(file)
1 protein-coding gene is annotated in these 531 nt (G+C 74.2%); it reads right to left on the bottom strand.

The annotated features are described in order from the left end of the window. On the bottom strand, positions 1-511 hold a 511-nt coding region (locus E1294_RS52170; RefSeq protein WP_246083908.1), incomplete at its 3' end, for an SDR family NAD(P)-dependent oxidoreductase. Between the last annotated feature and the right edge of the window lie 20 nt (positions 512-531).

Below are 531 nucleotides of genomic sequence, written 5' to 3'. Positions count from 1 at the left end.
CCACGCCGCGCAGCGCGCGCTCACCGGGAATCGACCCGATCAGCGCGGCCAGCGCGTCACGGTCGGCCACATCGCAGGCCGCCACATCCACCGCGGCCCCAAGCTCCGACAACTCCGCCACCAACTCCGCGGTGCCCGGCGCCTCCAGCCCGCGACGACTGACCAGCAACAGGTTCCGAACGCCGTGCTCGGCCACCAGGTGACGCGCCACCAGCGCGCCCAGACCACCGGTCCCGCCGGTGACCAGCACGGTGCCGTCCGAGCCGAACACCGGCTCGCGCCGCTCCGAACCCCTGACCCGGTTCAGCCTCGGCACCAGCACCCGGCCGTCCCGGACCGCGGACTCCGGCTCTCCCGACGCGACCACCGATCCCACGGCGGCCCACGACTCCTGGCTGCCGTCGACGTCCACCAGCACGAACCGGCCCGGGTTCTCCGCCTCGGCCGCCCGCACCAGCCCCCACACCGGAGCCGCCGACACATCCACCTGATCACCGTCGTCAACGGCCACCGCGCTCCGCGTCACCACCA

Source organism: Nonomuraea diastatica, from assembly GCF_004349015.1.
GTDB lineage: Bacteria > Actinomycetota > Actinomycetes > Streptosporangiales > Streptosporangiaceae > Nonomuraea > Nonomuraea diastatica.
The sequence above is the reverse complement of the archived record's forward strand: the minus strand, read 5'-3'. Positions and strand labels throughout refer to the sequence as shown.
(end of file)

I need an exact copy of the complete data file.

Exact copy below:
1 protein-coding gene is annotated in these 531 nt (G+C 74.2%); it reads right to left on the bottom strand.

The annotated features are described in order from the left end of the window. On the bottom strand, positions 1-511 hold a 511-nt coding region (locus E1294_RS52170; RefSeq protein WP_246083908.1), incomplete at its 3' end, for an SDR family NAD(P)-dependent oxidoreductase. Between the last annotated feature and the right edge of the window lie 20 nt (positions 512-531).

Below are 531 nucleotides of genomic sequence, written 5' to 3'. Positions count from 1 at the left end.
CCACGCCGCGCAGCGCGCGCTCACCGGGAATCGACCCGATCAGCGCGGCCAGCGCGTCACGGTCGGCCACATCGCAGGCCGCCACATCCACCGCGGCCCCAAGCTCCGACAACTCCGCCACCAACTCCGCGGTGCCCGGCGCCTCCAGCCCGCGACGACTGACCAGCAACAGGTTCCGAACGCCGTGCTCGGCCACCAGGTGACGCGCCACCAGCGCGCCCAGACCACCGGTCCCGCCGGTGACCAGCACGGTGCCGTCCGAGCCGAACACCGGCTCGCGCCGCTCCGAACCCCTGACCCGGTTCAGCCTCGGCACCAGCACCCGGCCGTCCCGGACCGCGGACTCCGGCTCTCCCGACGCGACCACCGATCCCACGGCGGCCCACGACTCCTGGCTGCCGTCGACGTCCACCAGCACGAACCGGCCCGGGTTCTCCGCCTCGGCCGCCCGCACCAGCCCCCACACCGGAGCCGCCGACACATCCACCTGATCACCGTCGTCAACGGCCACCGCGCTCCGCGTCACCACCA

Source organism: Nonomuraea diastatica, from assembly GCF_004349015.1.
GTDB lineage: Bacteria > Actinomycetota > Actinomycetes > Streptosporangiales > Streptosporangiaceae > Nonomuraea > Nonomuraea diastatica.
The sequence above is the reverse complement of the archived record's forward strand: the minus strand, read 5'-3'. Positions and strand labels throughout refer to the sequence as shown.